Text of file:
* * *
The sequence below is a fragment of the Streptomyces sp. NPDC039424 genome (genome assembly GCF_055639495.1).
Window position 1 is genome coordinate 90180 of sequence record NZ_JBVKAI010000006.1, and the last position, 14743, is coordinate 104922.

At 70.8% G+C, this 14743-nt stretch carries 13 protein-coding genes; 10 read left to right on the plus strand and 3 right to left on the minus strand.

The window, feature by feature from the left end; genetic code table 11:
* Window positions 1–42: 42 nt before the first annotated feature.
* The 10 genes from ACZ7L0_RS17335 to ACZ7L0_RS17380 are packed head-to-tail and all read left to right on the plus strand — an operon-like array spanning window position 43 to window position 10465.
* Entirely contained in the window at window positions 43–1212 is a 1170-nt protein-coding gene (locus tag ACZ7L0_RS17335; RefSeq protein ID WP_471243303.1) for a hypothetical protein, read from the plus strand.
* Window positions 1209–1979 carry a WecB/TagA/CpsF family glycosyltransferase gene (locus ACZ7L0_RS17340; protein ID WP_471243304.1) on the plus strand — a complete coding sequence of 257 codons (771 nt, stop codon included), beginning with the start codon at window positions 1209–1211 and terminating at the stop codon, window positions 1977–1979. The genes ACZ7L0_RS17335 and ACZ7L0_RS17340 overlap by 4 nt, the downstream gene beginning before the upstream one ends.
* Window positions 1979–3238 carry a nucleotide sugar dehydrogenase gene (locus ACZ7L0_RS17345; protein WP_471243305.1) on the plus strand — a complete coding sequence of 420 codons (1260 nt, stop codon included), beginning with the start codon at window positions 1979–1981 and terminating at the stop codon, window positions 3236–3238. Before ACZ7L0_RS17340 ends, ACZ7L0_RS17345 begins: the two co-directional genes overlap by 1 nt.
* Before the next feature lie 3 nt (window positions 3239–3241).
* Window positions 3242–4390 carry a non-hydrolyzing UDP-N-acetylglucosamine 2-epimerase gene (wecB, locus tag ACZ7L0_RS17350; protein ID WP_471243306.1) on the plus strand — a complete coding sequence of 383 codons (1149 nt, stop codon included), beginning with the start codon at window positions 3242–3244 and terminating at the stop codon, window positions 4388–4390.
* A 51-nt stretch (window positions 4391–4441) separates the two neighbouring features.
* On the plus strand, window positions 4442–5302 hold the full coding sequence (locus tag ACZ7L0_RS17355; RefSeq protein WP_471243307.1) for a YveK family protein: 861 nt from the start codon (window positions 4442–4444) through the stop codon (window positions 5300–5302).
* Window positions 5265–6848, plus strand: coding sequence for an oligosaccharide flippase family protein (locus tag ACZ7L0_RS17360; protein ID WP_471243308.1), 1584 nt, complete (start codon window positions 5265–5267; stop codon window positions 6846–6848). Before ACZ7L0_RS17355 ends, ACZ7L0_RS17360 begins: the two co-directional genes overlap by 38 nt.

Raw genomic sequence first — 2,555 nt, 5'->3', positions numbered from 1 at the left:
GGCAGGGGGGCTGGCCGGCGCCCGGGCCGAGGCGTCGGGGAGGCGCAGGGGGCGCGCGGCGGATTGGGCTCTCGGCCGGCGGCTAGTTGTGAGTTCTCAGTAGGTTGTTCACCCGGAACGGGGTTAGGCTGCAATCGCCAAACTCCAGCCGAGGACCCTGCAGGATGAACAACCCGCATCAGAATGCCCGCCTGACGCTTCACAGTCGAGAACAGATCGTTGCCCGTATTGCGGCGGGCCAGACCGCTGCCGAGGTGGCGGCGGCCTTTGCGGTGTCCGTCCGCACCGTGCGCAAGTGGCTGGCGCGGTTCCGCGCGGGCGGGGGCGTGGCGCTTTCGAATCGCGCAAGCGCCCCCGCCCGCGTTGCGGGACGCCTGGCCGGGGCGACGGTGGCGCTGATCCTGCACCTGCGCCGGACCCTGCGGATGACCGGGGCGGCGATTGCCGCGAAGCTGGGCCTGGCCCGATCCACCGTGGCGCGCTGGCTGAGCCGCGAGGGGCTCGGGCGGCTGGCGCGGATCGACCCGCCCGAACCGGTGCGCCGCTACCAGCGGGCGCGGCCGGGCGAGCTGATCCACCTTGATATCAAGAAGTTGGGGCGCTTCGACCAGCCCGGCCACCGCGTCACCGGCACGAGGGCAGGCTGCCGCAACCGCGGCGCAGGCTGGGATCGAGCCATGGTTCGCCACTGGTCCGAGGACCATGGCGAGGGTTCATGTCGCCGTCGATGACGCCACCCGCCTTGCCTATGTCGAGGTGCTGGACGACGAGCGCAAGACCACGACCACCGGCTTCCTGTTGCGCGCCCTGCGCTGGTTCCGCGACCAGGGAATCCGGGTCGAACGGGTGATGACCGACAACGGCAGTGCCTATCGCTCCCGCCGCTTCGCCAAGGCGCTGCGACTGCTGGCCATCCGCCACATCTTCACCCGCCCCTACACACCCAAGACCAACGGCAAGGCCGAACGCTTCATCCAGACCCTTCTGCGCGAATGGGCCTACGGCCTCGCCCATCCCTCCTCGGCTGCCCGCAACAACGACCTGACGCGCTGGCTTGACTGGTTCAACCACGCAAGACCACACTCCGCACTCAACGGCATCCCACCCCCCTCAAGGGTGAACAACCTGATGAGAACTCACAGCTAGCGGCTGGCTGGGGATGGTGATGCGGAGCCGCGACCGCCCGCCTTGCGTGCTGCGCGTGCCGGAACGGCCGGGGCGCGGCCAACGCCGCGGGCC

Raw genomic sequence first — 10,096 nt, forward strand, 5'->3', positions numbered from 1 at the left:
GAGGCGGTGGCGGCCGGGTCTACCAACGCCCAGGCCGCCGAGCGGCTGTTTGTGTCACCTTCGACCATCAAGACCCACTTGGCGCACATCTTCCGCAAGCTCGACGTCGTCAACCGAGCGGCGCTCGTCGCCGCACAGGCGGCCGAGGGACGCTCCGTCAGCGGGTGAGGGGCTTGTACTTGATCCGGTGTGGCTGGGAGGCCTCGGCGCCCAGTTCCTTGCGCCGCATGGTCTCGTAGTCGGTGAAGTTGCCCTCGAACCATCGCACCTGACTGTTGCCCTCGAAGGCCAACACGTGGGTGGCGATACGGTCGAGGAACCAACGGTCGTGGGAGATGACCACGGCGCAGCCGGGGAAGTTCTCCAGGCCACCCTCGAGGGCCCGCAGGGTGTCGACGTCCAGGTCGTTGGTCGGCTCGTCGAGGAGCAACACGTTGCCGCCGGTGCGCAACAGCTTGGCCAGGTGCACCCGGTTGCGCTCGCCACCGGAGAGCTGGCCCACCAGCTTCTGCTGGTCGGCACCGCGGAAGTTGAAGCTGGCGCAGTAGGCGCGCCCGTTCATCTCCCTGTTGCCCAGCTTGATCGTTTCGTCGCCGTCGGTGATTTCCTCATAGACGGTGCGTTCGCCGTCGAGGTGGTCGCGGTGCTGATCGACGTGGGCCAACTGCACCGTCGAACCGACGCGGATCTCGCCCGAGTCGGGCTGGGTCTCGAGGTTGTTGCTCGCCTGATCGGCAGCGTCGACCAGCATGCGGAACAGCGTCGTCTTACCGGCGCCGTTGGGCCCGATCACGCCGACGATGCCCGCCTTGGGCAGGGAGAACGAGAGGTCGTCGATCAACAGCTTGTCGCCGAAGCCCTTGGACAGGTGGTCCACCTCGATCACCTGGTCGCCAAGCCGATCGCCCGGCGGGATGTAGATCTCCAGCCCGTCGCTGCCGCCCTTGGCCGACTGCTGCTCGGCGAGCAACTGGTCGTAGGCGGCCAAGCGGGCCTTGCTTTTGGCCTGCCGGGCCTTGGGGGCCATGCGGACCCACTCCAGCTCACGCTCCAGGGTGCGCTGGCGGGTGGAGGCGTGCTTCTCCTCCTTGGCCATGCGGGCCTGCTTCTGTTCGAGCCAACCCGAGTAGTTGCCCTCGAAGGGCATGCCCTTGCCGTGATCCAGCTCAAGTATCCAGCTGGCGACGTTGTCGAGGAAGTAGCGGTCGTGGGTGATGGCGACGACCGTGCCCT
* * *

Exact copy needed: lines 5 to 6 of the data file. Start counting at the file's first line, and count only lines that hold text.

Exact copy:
* Window positions 1–42: 42 nt before the first annotated feature.
* The 10 genes from ACZ7L0_RS17335 to ACZ7L0_RS17380 are packed head-to-tail and all read left to right on the plus strand — an operon-like array spanning window position 43 to window position 10465.